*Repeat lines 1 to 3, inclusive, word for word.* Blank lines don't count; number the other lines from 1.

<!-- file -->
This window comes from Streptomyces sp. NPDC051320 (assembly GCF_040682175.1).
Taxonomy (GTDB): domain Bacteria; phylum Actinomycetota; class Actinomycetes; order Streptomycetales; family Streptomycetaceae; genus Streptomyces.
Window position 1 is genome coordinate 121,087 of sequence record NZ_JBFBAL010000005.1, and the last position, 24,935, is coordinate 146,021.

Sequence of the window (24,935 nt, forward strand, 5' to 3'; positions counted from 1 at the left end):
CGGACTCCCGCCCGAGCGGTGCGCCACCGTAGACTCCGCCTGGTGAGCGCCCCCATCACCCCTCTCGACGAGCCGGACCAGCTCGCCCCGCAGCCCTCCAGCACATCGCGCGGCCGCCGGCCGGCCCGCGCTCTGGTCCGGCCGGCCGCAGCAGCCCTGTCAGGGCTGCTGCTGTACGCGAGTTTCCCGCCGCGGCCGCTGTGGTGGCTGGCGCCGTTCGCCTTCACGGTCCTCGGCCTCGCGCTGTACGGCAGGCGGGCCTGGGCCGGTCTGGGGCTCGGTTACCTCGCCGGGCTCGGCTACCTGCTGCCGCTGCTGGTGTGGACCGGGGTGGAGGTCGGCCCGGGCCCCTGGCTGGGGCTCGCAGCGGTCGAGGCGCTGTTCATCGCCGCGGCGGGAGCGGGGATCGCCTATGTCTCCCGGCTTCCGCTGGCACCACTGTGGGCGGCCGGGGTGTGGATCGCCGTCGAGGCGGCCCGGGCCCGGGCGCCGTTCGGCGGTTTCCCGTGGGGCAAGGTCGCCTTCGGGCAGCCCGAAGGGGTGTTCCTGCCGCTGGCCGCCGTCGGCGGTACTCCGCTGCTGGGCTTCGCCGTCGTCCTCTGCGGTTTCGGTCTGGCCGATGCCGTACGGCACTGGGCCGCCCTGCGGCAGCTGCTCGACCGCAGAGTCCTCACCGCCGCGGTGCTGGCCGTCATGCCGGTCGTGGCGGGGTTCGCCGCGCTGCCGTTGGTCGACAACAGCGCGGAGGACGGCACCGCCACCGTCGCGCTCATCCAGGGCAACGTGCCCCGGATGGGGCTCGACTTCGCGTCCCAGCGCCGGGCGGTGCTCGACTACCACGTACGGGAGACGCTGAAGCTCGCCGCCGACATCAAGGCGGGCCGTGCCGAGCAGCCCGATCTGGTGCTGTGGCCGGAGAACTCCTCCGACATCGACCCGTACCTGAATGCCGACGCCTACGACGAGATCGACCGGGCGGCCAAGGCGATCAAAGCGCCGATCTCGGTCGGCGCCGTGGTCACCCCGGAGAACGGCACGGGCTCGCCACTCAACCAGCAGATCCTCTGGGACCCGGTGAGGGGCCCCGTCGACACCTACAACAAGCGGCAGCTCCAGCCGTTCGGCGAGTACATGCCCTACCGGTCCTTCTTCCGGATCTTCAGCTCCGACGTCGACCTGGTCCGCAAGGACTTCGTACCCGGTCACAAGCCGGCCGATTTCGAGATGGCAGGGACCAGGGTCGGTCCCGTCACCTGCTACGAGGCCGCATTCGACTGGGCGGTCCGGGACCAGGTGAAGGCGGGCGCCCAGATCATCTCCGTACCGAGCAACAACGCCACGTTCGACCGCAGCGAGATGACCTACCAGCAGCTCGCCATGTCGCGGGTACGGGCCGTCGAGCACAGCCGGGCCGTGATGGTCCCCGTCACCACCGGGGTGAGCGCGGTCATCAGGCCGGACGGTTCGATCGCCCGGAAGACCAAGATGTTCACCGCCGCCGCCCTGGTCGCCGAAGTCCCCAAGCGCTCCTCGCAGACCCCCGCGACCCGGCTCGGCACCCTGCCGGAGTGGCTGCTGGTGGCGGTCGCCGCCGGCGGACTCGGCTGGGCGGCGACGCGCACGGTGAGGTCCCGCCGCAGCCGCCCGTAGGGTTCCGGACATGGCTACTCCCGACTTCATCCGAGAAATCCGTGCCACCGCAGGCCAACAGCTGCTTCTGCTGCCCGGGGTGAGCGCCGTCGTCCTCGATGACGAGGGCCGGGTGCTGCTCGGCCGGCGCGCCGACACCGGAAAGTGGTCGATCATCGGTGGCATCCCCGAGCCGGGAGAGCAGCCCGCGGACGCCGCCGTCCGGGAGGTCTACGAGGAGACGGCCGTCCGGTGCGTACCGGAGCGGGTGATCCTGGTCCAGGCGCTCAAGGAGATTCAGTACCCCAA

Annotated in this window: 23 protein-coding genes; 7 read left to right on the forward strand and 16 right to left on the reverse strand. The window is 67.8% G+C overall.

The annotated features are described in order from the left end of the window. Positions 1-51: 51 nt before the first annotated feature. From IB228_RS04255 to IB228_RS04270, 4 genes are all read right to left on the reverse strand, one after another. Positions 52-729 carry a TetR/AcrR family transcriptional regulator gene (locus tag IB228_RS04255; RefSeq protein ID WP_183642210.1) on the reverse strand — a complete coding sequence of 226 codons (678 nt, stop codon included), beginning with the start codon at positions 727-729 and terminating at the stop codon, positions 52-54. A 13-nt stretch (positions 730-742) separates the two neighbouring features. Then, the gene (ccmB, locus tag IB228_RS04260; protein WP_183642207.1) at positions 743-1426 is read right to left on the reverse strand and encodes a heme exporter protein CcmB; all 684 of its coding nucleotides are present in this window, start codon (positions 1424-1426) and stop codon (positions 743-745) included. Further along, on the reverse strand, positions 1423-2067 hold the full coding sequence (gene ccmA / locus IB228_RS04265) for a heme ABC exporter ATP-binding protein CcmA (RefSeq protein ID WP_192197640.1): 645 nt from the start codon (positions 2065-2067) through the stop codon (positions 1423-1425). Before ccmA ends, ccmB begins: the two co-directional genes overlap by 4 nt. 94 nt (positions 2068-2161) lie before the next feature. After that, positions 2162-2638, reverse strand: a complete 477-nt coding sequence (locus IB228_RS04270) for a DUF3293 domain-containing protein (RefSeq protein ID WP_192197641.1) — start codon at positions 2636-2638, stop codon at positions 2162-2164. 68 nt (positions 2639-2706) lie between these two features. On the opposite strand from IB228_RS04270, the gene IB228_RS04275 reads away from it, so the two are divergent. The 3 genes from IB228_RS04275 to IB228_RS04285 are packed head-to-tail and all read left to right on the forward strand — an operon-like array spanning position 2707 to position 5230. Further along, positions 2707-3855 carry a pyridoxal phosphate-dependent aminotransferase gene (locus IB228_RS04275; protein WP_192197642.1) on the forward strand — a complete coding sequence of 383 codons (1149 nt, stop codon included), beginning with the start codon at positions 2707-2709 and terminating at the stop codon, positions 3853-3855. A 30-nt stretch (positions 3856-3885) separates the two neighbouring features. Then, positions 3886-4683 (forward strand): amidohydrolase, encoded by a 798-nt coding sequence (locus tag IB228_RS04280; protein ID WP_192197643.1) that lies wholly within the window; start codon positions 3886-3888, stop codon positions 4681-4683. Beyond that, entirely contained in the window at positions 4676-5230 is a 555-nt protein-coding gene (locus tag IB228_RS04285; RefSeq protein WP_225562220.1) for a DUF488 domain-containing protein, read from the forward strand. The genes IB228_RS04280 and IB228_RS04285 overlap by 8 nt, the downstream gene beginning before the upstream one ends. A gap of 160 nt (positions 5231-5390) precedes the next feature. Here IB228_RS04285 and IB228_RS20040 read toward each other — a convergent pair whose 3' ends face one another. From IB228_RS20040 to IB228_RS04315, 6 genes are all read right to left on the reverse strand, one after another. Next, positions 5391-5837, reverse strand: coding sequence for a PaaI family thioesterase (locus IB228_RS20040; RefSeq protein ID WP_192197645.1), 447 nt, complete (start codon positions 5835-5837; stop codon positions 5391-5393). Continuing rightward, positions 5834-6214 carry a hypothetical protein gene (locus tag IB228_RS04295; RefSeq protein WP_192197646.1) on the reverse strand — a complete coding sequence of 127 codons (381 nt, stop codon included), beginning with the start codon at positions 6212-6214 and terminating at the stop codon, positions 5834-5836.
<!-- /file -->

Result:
This window comes from Streptomyces sp. NPDC051320 (assembly GCF_040682175.1).
Taxonomy (GTDB): domain Bacteria; phylum Actinomycetota; class Actinomycetes; order Streptomycetales; family Streptomycetaceae; genus Streptomyces.
Window position 1 is genome coordinate 121,087 of sequence record NZ_JBFBAL010000005.1, and the last position, 24,935, is coordinate 146,021.